Print edition : April 01, 2000

Central trade unions object to the Union Government's move to amend the Indian Trade Union Act, on the grounds that the proposed changes will prove detrimental to labour interests.

A RECENT decision by the Union Cabinet to amend certain provisions of the Indian Trade Union Act, 1926 has evoked protests from most of the central trade unions. While the Centre of Indian Trade Unions (CITU), the All India Trade Union Congress (AITUC) a nd the Hind Mazdoor Sabha (HMS) have been categorical in their criticism of the proposed amendments and the manner in which the announcement was made without due consultations, the Bharatiya Mazdoor Sangh (BMS), which has a pro-Bharatiya Janata Party til t, and the Indian National Trade Union Congress (INTUC) have been guarded in their reactions. A Bill incorporating the amendments is expected to be introduced in Parliament soon.

One of the amendments will seek to stipulate that a union must represent at least 10 per cent of the workforce for it to become eligible for registration. Under the existing Act, seven or more members can apply for such registration. The purpose of the p roposed amendment is apparently to reduce the number of registered unions and facilitate the recognition of representative unions by the management. Most of the central unions, especially the CITU, expressed the opinion that if multiplicity was the probl em, the secret ballot system being followed in some States could be employed to decide on which of the unions managements should recognise for negotiations and other purposes. This would also prevent any management from being arbitrary in the matter of r ecognising unions.

Under the alternative system suggested by the Left trade unions, when there is more than one union involved, elections would be held by secret ballot and the union that secures more than 50 per cent of the votes cast would be regarded the sole bargaining agent. This system of recognition is prevalent in West Bengal. If no union secures more than 50 per cent of the votes, a joint bargaining council will be constituted with the unions that secure not less than 10 per cent of votes in any class of industry - it will be 15 per cent in the case of an industrial unit - as members. The Government has apparently ignored the suggestion.

CITU general secretary M.K. Pandhe said that the existing Act was silent on the matter of recognition of unions and this lacuna was being misused by some managements.

Pandhe was also critical of the proposed stipulation that a union seeking registration must represent at least 10 per cent of the workforce. For instance, he said, in a big industrial unit employing 40,000 persons, 4,000 workers would be needed to get a union registered. Given the fact that some managements manoeuvre to dissuade workers from joining unions, it was often difficult to get even seven members, as stipulated under the present Act, to get a union registered. Pandhe said that the moment an app lication was filed for registration of a union, some managements would start harassing the signatories. He said that the proposed amendments only aimed to prevent the formation of new unions. In his view, the stipulation of seven persons in the Trade Uni on Act as the minimum requirement for the registration of a union had a logic behind it, as under the Factories Act a factory could be registered if it has a minimum workforce of 20 persons. One-third of this figure was seven - the minimum required for g etting a union registered. When one could register a factory with 20 workers, why should not a union be enabled to obtain registration with the aid of seven persons, Pandhe asked.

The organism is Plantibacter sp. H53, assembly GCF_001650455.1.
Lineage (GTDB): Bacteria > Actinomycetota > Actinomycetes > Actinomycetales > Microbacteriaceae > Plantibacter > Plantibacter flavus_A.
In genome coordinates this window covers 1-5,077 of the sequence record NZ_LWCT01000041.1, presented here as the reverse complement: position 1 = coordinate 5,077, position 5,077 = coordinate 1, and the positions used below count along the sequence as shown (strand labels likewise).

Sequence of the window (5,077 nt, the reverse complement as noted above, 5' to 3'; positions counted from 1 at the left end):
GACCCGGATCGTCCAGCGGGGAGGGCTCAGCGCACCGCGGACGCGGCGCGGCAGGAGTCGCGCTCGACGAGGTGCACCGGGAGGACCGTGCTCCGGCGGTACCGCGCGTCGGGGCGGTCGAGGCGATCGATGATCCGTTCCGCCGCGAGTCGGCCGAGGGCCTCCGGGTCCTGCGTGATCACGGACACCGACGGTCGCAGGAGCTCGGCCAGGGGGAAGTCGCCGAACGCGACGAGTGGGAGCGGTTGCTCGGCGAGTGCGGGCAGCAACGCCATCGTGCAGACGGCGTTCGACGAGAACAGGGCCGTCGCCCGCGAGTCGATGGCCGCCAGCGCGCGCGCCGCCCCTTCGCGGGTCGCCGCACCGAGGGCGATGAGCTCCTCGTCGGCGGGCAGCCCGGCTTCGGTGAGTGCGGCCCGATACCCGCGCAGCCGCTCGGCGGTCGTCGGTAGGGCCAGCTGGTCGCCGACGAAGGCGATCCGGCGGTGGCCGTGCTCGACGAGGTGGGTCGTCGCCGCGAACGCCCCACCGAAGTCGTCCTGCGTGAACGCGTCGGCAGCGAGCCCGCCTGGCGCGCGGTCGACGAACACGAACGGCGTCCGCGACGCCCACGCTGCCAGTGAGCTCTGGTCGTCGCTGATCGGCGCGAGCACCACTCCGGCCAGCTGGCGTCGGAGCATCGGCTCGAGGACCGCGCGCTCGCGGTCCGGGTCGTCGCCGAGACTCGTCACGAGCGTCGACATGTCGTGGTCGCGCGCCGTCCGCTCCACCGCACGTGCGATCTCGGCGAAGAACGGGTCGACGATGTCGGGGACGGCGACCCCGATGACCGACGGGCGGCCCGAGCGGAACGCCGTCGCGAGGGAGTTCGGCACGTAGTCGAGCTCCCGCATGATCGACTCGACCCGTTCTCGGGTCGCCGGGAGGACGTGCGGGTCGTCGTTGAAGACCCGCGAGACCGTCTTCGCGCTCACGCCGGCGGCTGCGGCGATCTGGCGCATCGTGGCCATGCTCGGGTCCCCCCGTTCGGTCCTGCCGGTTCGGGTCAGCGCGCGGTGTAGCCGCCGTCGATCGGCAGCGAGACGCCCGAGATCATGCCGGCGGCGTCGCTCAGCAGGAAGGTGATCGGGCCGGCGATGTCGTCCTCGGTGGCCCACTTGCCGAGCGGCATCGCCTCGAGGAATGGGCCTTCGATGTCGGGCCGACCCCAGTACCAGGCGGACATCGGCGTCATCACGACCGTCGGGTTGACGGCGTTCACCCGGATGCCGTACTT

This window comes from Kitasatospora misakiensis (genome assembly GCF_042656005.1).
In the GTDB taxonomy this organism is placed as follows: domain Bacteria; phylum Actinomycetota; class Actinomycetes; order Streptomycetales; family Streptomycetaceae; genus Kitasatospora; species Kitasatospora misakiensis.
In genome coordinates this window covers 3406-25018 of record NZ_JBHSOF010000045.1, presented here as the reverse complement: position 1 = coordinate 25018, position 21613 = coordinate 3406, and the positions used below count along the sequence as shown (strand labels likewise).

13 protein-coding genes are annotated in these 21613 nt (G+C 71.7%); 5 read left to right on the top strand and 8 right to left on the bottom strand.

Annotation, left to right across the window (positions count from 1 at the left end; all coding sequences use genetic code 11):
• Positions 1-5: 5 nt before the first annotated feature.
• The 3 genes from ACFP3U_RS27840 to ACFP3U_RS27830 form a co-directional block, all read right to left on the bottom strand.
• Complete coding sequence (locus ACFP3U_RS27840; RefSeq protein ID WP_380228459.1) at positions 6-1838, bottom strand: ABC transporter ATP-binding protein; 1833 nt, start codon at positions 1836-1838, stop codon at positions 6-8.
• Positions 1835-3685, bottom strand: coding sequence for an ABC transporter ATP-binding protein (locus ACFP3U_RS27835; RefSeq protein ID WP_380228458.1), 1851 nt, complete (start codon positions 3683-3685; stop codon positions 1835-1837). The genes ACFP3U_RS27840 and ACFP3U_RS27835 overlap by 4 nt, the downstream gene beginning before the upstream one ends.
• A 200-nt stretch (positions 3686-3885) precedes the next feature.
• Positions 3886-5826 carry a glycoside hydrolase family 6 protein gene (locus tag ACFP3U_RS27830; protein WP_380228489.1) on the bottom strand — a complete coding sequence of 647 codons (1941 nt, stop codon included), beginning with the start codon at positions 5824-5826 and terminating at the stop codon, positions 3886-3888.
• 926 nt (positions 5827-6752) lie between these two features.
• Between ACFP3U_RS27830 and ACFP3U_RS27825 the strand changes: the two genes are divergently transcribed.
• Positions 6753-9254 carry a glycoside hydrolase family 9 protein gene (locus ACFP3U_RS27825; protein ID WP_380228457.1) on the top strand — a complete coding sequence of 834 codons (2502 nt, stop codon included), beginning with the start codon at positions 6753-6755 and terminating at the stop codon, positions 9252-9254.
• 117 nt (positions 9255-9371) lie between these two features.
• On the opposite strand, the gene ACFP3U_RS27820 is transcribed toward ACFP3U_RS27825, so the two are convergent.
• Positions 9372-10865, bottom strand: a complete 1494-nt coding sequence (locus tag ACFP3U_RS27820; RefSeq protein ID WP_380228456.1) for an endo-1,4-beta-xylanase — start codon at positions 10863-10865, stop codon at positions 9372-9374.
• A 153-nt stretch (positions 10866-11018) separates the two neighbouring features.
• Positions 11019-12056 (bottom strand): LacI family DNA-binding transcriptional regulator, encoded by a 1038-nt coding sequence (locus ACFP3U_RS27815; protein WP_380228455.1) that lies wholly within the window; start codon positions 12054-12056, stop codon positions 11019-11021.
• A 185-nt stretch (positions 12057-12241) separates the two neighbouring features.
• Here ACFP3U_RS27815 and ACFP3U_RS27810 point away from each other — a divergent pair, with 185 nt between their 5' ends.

Another amendment proposes to restrict the number of outsiders that a union can have in it. Under the existing Act, up to 50 per cent of the members of the executive of a union can be outsiders. The amendment seeks to reduce this to one-third of the tota l posts in a union. Yet another amendment seeks to make auditing of annual accounts mandatory for unions.

Pandhe said that the proposal to reduce the percentage of outsiders was also discriminatory as eventually it would result in keeping out of unions any retired, retrenched and victimised workers who would not come under the category of regular workers. Th is would affect victimised workers who often joined unions. He said that unions needed lawyers as well as experts in different fields to be associated with them, to aid them in, for instance, productivity-related negotiations, and such persons were not normally part of the workforce of a factory. He said that workers should have the choice in the matter of deciding who their leaders should be, an outsider or an insider.